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YONGSAN GARRISON, South Korea — Calling it a “challenging” autopsy, the military’s Pacific medical examiner testified Tuesday that two blows to the head caused the death of a U.S. Army major’s wife last year.

In the murder trial of Maj. Richard K. Hart, Navy Capt. Stephen Robinson said that Hart’s wife, Patricia Ann, died from hemorrhaging in her head. But that conclusion wasn’t easy, he said, and he and other medical examiners pondered other face and body wounds to determine whether they happened before or after death.

Hart’s attorneys have told the court their expert pathologist will testify that Patricia Hart died from a sinus arrhythmia rather than a beating, a conclusion reached in part from medical records unavailable to the prosecution or defense until last month.

When questioned by Gary Myers, one of Hart’s attorneys, Robinson said he didn’t notice any abnormalities in the woman’s heart, adding that her death and injuries were inconsistent with those tied to natural causes.

He performed an autopsy on the 53-year-old woman Aug. 13 at the Yongsan Garrison mortuary.

After a fight in their Itaewon apartment the night of Aug. 8, Hart said Monday in court, he slapped his wife and she fell down. He returned that night to find her dead. In the early morning of Aug. 12, he threw her body off the Yongjong Bridge leading to Incheon International Airport.

Her naked, plastic-wrapped body fell about 80 feet, landing in a fairly dry area below the bridge. In graphic autopsy photos shown in court Tuesday, Robinson detailed lacerations, contusions and bruises on Patricia Hart’s body.

Robinson ruled the death a homicide, but Lt. Col. Edward O’Brien, the trial judge, rejected that testimony, citing recent case law barring medical experts from stating opinions in court on causes of death.

When Myers asked if it’s true no one knows what happened the night of the incident, Robinson answered, “As far as the aggressor? No.” Robinson said the final autopsy report was incorrect about injuries to Patricia Hart’s nose, partially due to conflicting conclusions from medical personnel.

Hart is charged with murder and aggravated assault. He pleaded guilty Monday to a lesser charge of assault, and to obstructing justice and disobeying a direct order.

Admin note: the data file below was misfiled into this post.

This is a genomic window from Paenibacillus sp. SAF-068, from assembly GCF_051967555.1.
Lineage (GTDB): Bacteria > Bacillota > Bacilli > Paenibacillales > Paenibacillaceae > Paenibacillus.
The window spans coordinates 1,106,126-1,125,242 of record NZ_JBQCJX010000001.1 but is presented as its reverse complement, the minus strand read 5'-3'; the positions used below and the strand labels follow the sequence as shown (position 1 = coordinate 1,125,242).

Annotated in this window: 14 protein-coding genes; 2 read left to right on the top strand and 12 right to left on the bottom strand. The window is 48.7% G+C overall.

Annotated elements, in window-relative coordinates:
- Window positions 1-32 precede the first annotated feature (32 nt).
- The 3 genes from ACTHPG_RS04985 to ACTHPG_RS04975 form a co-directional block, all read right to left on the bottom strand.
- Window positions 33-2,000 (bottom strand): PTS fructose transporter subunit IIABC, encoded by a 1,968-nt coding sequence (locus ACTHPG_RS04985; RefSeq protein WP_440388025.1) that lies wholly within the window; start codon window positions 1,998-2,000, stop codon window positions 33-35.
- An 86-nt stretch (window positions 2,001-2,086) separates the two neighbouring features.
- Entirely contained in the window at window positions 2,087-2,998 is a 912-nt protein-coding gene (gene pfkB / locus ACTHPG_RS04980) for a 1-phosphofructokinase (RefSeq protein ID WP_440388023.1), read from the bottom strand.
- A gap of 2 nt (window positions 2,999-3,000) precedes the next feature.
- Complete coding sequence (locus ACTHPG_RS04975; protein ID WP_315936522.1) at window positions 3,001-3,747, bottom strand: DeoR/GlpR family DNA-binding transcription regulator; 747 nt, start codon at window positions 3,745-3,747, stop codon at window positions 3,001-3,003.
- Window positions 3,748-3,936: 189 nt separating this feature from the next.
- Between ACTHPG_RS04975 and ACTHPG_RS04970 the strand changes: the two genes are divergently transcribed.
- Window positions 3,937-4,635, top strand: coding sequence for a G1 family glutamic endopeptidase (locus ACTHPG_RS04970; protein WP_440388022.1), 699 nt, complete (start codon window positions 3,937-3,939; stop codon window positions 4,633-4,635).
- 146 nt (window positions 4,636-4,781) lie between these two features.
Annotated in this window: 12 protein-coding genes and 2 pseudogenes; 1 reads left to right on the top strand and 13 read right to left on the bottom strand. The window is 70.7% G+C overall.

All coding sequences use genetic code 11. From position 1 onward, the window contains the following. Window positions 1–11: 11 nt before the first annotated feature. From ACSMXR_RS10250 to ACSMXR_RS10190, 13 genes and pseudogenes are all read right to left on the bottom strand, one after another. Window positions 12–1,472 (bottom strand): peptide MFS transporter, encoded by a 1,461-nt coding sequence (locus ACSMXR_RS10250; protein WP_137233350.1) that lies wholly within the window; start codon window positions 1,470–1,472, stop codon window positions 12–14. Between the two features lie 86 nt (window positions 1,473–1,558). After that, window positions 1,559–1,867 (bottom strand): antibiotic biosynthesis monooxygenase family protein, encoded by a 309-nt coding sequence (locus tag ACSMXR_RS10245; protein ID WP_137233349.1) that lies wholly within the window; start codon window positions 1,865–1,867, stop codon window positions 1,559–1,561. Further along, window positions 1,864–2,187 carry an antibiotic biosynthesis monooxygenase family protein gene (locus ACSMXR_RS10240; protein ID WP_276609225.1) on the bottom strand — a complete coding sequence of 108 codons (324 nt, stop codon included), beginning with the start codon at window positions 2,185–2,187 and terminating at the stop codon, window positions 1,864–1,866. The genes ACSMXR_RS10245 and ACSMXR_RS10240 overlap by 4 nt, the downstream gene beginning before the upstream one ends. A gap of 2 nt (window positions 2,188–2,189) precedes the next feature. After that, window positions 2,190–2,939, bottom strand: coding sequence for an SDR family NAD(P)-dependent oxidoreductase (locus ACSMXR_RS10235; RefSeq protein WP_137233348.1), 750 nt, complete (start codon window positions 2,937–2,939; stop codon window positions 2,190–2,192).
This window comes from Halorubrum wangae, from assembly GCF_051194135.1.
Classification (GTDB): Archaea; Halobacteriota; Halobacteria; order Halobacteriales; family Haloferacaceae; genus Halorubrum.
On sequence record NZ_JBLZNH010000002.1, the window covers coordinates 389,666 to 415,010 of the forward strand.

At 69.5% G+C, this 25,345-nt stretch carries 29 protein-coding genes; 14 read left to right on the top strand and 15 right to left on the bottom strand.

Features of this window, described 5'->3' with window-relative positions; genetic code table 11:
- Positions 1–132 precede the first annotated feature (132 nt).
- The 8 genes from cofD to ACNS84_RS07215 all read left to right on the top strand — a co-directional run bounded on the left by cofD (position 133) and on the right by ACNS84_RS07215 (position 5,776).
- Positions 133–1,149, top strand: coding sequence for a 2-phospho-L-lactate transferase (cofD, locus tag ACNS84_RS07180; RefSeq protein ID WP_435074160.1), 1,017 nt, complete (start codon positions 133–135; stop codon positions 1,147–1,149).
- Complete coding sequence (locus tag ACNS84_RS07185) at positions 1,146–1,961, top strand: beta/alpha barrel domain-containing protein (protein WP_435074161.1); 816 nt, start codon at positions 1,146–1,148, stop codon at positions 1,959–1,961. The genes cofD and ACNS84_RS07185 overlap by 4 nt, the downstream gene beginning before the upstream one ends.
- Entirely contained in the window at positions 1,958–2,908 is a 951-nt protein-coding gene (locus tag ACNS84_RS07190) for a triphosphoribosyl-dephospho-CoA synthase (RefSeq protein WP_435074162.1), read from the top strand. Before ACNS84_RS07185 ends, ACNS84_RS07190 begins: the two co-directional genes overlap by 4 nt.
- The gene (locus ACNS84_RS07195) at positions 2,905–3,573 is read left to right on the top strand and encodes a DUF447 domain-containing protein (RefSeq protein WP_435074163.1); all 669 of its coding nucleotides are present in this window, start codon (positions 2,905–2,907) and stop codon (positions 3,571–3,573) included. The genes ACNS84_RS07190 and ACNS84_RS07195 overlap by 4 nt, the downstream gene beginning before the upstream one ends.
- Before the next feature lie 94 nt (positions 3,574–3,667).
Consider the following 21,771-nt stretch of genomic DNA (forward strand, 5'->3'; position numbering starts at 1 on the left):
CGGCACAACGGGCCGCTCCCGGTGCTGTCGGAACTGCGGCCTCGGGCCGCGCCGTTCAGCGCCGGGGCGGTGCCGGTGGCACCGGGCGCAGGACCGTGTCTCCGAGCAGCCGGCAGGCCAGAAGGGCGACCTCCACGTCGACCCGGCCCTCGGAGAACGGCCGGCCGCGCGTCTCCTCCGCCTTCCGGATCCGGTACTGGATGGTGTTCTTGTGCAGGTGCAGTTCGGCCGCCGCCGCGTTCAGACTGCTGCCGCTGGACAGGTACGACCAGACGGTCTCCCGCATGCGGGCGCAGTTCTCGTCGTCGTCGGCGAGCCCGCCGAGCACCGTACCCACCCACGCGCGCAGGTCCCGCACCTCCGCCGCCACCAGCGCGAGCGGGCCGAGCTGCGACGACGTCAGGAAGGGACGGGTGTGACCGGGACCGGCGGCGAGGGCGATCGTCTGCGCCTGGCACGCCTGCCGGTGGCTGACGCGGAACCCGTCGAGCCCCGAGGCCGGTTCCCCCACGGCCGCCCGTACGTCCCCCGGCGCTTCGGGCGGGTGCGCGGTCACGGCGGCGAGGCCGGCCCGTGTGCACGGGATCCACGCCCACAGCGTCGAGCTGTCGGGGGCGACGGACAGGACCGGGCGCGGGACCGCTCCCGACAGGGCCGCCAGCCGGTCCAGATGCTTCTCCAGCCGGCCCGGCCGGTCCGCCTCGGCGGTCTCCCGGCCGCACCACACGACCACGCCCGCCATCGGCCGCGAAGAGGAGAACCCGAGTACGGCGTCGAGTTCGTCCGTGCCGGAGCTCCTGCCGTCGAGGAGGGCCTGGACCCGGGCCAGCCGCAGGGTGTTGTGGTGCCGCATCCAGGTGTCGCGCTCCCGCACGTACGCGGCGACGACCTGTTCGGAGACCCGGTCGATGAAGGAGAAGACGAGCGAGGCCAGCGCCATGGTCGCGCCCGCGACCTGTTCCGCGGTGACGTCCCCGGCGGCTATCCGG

But prosecutors are pursuing the more serious charges against him. They also contend he assaulted his daughter in 2002 and his wife in 2000, punching or slapping them in separate incidents.

In other testimony, Criminal Investigation Command special agents Roger Jones and Brian Coyt detailed a conversation with Hart after South Korean authorities arrested him on Aug. 12. Hart — at times both sarcastic and in tears — admitted to striking his wife and hearing a snap.

Jones testified that Hart would not make a written statement but spoke freely about the altercation, saying his wife started it by hitting him in the face when he was asleep — but Hart also allegedly said, “I wouldn’t say this is self-defense.”

Hart went on to say the incident was his fault, that he had numerous extramarital affairs and his actions had driven his wife insane, Jones testified. After Myers asked him why he didn’t videotape or record the interview, Jones said agents don’t tape such sessions unless the person being questioned is a child.

Hart’s 20-year-old daughter, Allison, testified there were so many violent incidents in their home that she “can’t remember all of them.” She outlined times when she hit her mother, her mother hit her and her father beat both of them.

“He hit me with a closed fist and broke my nose,” Allison Hart said, referring to a December 2002 argument with her father over a missing cell phone.

In 1998 in Fort Polk, La., she testified, her father hit her mother in the face with a glass, embedding a chunk in her forehead. Patricia Hart had her daughter photograph her with a current newspaper to document the violence, Allison Hart said.

She described her mother as “broken” after discovering photos of a South Korean woman with whom her father was allegedly having an affair. “We had to put her in a mental hospital,” the daughter said.

After her husband got orders for a second tour in South Korea, Patricia Hart planned to spend six months with her husband, arriving in July 2003, the daughter testified, saying, “She wanted to support my dad.”

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